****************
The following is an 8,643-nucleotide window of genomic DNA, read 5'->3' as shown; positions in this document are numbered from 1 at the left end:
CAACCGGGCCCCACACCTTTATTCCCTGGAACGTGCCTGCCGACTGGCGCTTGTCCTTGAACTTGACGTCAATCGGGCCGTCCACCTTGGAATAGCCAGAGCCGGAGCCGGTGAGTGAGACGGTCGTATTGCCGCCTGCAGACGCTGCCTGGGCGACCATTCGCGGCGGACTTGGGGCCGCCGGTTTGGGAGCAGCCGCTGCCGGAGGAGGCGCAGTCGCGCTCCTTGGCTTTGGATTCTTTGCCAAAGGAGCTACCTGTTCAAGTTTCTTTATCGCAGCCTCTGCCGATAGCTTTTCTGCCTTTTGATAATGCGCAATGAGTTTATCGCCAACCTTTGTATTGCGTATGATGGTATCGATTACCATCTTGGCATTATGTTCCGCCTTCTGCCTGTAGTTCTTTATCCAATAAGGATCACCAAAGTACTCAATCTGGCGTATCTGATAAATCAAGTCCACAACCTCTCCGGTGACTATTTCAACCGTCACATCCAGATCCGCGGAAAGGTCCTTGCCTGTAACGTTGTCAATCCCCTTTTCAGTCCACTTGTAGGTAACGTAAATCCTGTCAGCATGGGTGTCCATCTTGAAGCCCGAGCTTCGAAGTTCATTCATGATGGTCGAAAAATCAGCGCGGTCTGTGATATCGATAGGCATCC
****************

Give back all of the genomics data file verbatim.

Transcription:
The following is an 8,643-nucleotide window of genomic DNA, read 5'->3' as shown; positions in this document are numbered from 1 at the left end:
CAACCGGGCCCCACACCTTTATTCCCTGGAACGTGCCTGCCGACTGGCGCTTGTCCTTGAACTTGACGTCAATCGGGCCGTCCACCTTGGAATAGCCAGAGCCGGAGCCGGTGAGTGAGACGGTCGTATTGCCGCCTGCAGACGCTGCCTGGGCGACCATTCGCGGCGGACTTGGGGCCGCCGGTTTGGGAGCAGCCGCTGCCGGAGGAGGCGCAGTCGCGCTCCTTGGCTTTGGATTCTTTGCCAAAGGAGCTACCTGTTCAAGTTTCTTTATCGCAGCCTCTGCCGATAGCTTTTCTGCCTTTTGATAATGCGCAATGAGTTTATCGCCAACCTTTGTATTGCGTATGATGGTATCGATTACCATCTTGGCATTATGTTCCGCCTTCTGCCTGTAGTTCTTTATCCAATAAGGATCACCAAAGTACTCAATCTGGCGTATCTGATAAATCAAGTCCACAACCTCTCCGGTGACTATTTCAACCGTCACATCCAGATCCGCGGAAAGGTCCTTGCCTGTAACGTTGTCAATCCCCTTTTCAGTCCACTTGTAGGTAACGTAAATCCTGTCAGCATGGGTGTCCATCTTGAAGCCCGAGCTTCGAAGTTCATTCATGATGGTCGAAAAATCAGCGCGGTCTGTGATATCGATAGGCATCC